Cybersecurity Analysis to Prepare VDOT Operations for Connected and Autonomous Vehicle Applications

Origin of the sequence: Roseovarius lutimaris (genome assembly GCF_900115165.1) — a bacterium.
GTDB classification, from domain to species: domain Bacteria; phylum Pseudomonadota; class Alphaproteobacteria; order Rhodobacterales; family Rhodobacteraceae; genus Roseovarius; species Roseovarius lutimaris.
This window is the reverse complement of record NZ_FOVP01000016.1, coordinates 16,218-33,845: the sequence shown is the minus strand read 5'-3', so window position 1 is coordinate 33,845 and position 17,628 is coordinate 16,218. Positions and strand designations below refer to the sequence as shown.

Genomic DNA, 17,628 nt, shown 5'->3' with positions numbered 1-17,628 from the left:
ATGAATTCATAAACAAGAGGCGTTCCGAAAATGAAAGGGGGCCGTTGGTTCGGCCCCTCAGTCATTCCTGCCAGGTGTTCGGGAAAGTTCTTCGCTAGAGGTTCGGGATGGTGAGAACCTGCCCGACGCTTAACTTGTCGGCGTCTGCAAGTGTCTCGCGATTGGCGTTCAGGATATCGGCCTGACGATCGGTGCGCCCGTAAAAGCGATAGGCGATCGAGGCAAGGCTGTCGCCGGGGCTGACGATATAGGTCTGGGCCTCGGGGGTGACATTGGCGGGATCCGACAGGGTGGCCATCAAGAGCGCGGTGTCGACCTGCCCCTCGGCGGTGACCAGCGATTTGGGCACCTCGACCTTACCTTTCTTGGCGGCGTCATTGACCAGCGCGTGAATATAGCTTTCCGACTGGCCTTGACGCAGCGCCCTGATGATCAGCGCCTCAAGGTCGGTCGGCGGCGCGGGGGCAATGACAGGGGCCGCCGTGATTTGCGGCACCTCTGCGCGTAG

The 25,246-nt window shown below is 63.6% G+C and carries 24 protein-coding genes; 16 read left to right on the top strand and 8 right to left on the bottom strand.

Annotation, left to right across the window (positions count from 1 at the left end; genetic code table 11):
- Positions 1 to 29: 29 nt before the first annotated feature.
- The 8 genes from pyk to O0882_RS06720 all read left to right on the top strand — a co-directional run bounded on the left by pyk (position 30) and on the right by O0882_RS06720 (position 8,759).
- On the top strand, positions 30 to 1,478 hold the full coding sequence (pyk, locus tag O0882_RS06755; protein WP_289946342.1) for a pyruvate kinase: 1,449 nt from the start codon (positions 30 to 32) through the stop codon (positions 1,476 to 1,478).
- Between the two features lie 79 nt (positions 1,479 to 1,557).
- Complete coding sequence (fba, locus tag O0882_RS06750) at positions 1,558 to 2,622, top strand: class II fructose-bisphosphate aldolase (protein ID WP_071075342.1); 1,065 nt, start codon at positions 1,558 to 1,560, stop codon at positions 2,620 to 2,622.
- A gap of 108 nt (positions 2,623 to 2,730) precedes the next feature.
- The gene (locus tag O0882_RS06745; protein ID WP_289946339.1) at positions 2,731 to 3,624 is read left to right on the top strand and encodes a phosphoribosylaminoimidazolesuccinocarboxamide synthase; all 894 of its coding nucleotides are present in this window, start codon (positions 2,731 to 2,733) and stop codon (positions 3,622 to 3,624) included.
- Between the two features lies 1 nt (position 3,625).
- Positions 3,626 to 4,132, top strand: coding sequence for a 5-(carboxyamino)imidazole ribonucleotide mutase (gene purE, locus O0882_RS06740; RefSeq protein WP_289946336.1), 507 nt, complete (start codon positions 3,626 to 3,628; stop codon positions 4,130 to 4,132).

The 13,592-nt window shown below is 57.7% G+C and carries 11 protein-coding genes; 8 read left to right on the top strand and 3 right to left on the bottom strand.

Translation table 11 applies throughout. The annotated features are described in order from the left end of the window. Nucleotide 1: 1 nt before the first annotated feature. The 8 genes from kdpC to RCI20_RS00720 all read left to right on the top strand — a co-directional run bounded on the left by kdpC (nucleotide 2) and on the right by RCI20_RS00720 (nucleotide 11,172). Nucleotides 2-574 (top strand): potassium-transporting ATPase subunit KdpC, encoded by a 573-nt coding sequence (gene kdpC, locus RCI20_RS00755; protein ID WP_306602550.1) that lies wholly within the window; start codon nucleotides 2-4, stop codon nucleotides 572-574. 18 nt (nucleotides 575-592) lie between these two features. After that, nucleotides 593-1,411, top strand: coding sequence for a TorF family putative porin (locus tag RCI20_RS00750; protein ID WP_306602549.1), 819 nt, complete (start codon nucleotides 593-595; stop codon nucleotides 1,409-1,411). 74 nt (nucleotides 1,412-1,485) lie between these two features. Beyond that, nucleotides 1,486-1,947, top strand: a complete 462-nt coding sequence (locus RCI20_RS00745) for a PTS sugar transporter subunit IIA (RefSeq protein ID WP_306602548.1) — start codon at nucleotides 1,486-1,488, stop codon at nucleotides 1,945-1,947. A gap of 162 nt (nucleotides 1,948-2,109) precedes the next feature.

In this research, a prototype ATM system along with a real-time cyberattack monitoring system were developed for a 1.5-mile section of I-66 in Northern Virginia. The monitoring system detects deviation from expected operation of an ATM system by comparing lane control states generated by the ATM system with lane control states deemed most likely by the monitoring system. This comparison provides the functionality to continuously monitor the system for abnormalities that would result from a cyberattack. In case of any deviation between two sets of states, the monitoring system displays the lane control states generated by the back-up data source. In a simulation experiment, the prototype ATM system and cyberattack monitoring system were subject to emulated cyberattacks. The evaluation results showed that the ATM system, when operating properly in the absence of attacks, improved average vehicle speed in the system to 60mph (a 13% increase compared to the baseline case without ATM). However, when subject to cyberattack, the mean speed reduced by 15% compared to the case with the ATM system and was similar to the baseline case. This illustrates that the effectiveness of the ATM system was negated by cyberattacks. The monitoring system however, allowed the ATM system to revert to an expected state with a mean speed of 59mph and reduced the negative impact of cyberattacks. These results illustrate the need to revisit ATM system design concepts as a means to protect against cyberattacks in addition to traditional system intrusion prevention approaches.